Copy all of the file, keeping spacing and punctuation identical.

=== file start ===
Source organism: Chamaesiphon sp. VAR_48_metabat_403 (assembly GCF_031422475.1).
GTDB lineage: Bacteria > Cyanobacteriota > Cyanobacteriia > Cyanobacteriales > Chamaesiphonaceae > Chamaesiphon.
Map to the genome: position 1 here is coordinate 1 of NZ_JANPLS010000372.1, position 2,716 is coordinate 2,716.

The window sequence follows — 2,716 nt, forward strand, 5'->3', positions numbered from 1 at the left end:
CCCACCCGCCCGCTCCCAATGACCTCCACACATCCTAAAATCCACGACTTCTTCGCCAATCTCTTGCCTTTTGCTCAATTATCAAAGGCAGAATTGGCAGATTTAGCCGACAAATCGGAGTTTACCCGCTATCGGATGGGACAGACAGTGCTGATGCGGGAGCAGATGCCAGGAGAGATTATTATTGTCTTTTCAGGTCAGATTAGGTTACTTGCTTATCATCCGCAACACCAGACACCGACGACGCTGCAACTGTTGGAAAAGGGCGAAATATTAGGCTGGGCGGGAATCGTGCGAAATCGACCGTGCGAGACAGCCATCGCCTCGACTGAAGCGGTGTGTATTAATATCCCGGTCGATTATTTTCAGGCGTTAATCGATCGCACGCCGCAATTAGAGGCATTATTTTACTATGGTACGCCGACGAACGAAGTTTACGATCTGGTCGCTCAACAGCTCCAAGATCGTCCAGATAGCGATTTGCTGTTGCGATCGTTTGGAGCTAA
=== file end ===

Source organism: Chamaesiphon sp. VAR_48_metabat_403 (assembly GCF_031422475.1).
GTDB lineage: Bacteria > Cyanobacteriota > Cyanobacteriia > Cyanobacteriales > Chamaesiphonaceae > Chamaesiphon.
Map to the genome: position 1 here is coordinate 1 of NZ_JANPLS010000372.1, position 2,716 is coordinate 2,716.

The window sequence follows — 2,716 nt, forward strand, 5'->3', positions numbered from 1 at the left end:
CCCACCCGCCCGCTCCCAATGACCTCCACACATCCTAAAATCCACGACTTCTTCGCCAATCTCTTGCCTTTTGCTCAATTATCAAAGGCAGAATTGGCAGATTTAGCCGACAAATCGGAGTTTACCCGCTATCGGATGGGACAGACAGTGCTGATGCGGGAGCAGATGCCAGGAGAGATTATTATTGTCTTTTCAGGTCAGATTAGGTTACTTGCTTATCATCCGCAACACCAGACACCGACGACGCTGCAACTGTTGGAAAAGGGCGAAATATTAGGCTGGGCGGGAATCGTGCGAAATCGACCGTGCGAGACAGCCATCGCCTCGACTGAAGCGGTGTGTATTAATATCCCGGTCGATTATTTTCAGGCGTTAATCGATCGCACGCCGCAATTAGAGGCATTATTTTACTATGGTACGCCGACGAACGAAGTTTACGATCTGGTCGCTCAACAGCTCCAAGATCGTCCAGATAGCGATTTGCTGTTGCGATCGTTTGGAGCTAA